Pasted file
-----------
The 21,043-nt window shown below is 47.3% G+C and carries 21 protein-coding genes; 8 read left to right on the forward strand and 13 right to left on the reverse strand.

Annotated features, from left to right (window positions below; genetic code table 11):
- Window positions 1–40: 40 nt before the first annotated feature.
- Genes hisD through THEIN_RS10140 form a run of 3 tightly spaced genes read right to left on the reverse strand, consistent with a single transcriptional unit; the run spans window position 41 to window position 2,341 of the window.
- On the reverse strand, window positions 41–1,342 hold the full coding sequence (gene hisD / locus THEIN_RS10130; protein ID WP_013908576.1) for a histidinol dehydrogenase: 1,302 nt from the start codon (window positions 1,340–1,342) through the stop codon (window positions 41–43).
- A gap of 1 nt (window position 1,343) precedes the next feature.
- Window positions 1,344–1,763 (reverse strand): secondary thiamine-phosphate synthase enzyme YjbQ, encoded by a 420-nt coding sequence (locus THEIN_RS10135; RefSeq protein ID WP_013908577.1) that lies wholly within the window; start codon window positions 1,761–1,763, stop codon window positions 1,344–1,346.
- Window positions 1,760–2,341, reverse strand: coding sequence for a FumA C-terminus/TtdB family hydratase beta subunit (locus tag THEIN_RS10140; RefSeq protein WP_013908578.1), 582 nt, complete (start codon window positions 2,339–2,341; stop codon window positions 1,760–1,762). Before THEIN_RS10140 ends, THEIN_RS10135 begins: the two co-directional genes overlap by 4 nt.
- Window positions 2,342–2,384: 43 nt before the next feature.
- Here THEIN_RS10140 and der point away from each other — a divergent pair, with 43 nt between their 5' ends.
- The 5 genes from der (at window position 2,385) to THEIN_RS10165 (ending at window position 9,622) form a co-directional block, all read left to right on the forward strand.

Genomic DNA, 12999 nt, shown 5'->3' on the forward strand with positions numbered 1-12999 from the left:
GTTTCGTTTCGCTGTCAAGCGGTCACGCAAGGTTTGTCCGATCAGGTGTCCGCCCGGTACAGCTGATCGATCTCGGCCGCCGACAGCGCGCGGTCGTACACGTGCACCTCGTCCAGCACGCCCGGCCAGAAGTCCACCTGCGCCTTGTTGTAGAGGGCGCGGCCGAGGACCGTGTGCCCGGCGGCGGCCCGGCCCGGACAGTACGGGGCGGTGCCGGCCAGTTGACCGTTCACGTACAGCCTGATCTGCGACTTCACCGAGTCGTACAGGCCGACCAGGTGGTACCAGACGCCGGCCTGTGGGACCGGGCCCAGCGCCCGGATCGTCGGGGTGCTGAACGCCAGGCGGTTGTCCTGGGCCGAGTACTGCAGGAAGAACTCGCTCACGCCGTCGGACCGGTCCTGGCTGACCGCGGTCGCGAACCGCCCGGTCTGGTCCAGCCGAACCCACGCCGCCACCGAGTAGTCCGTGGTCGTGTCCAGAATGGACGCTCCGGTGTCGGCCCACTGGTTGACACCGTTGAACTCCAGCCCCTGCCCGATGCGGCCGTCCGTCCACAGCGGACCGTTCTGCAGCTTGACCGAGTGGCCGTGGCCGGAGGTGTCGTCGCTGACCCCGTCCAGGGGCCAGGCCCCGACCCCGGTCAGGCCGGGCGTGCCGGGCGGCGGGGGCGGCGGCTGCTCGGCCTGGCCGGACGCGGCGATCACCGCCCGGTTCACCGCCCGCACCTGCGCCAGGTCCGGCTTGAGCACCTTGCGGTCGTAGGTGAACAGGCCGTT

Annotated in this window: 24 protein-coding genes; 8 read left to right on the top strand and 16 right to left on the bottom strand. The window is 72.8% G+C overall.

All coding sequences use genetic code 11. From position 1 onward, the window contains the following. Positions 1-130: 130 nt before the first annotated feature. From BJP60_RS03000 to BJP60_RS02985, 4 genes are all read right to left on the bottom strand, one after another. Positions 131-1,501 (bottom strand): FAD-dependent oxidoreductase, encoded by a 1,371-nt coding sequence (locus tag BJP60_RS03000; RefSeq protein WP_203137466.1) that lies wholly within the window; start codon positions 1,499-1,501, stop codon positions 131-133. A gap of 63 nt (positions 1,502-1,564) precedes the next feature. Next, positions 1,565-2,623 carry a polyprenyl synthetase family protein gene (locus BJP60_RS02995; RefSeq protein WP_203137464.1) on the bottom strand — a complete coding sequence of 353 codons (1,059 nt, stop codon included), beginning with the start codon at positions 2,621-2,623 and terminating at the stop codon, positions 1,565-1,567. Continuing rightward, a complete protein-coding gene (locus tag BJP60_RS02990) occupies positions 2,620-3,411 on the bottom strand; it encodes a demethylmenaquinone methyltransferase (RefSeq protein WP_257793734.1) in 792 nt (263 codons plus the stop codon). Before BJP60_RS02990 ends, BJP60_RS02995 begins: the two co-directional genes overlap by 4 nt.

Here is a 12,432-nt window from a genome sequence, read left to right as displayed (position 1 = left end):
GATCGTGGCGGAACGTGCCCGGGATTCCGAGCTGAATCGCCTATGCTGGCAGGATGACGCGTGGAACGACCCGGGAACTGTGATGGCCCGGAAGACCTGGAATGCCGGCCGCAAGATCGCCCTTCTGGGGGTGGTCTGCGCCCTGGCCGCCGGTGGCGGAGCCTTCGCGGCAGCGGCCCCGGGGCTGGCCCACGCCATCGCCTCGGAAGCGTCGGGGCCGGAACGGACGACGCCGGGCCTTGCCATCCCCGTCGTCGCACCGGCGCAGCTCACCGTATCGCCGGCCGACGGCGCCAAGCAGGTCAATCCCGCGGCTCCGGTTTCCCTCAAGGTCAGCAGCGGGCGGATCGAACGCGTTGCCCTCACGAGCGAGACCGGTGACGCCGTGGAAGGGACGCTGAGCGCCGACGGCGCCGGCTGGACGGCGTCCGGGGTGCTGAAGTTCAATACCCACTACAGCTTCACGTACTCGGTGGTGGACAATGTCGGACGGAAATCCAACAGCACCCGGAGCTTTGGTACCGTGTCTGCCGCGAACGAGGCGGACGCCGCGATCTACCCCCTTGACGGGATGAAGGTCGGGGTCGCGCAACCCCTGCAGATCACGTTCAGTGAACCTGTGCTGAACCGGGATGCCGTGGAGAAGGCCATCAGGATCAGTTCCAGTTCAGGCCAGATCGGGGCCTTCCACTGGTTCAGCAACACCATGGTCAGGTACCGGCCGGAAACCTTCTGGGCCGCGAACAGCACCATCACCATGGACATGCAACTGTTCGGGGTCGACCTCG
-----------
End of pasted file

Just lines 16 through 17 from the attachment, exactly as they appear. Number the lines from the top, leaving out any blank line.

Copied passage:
Here is a 12,432-nt window from a genome sequence, read left to right as displayed (position 1 = left end):
GATCGTGGCGGAACGTGCCCGGGATTCCGAGCTGAATCGCCTATGCTGGCAGGATGACGCGTGGAACGACCCGGGAACTGTGATGGCCCGGAAGACCTGGAATGCCGGCCGCAAGATCGCCCTTCTGGGGGTGGTCTGCGCCCTGGCCGCCGGTGGCGGAGCCTTCGCGGCAGCGGCCCCGGGGCTGGCCCACGCCATCGCCTCGGAAGCGTCGGGGCCGGAACGGACGACGCCGGGCCTTGCCATCCCCGTCGTCGCACCGGCGCAGCTCACCGTATCGCCGGCCGACGGCGCCAAGCAGGTCAATCCCGCGGCTCCGGTTTCCCTCAAGGTCAGCAGCGGGCGGATCGAACGCGTTGCCCTCACGAGCGAGACCGGTGACGCCGTGGAAGGGACGCTGAGCGCCGACGGCGCCGGCTGGACGGCGTCCGGGGTGCTGAAGTTCAATACCCACTACAGCTTCACGTACTCGGTGGTGGACAATGTCGGACGGAAATCCAACAGCACCCGGAGCTTTGGTACCGTGTCTGCCGCGAACGAGGCGGACGCCGCGATCTACCCCCTTGACGGGATGAAGGTCGGGGTCGCGCAACCCCTGCAGATCACGTTCAGTGAACCTGTGCTGAACCGGGATGCCGTGGAGAAGGCCATCAGGATCAGTTCCAGTTCAGGCCAGATCGGGGCCTTCCACTGGTTCAGCAACACCATGGTCAGGTACCGGCCGGAAACCTTCTGGGCCGCGAACAGCACCATCACCATGGACATGCAACTGTTCGGGGTCGACCTCG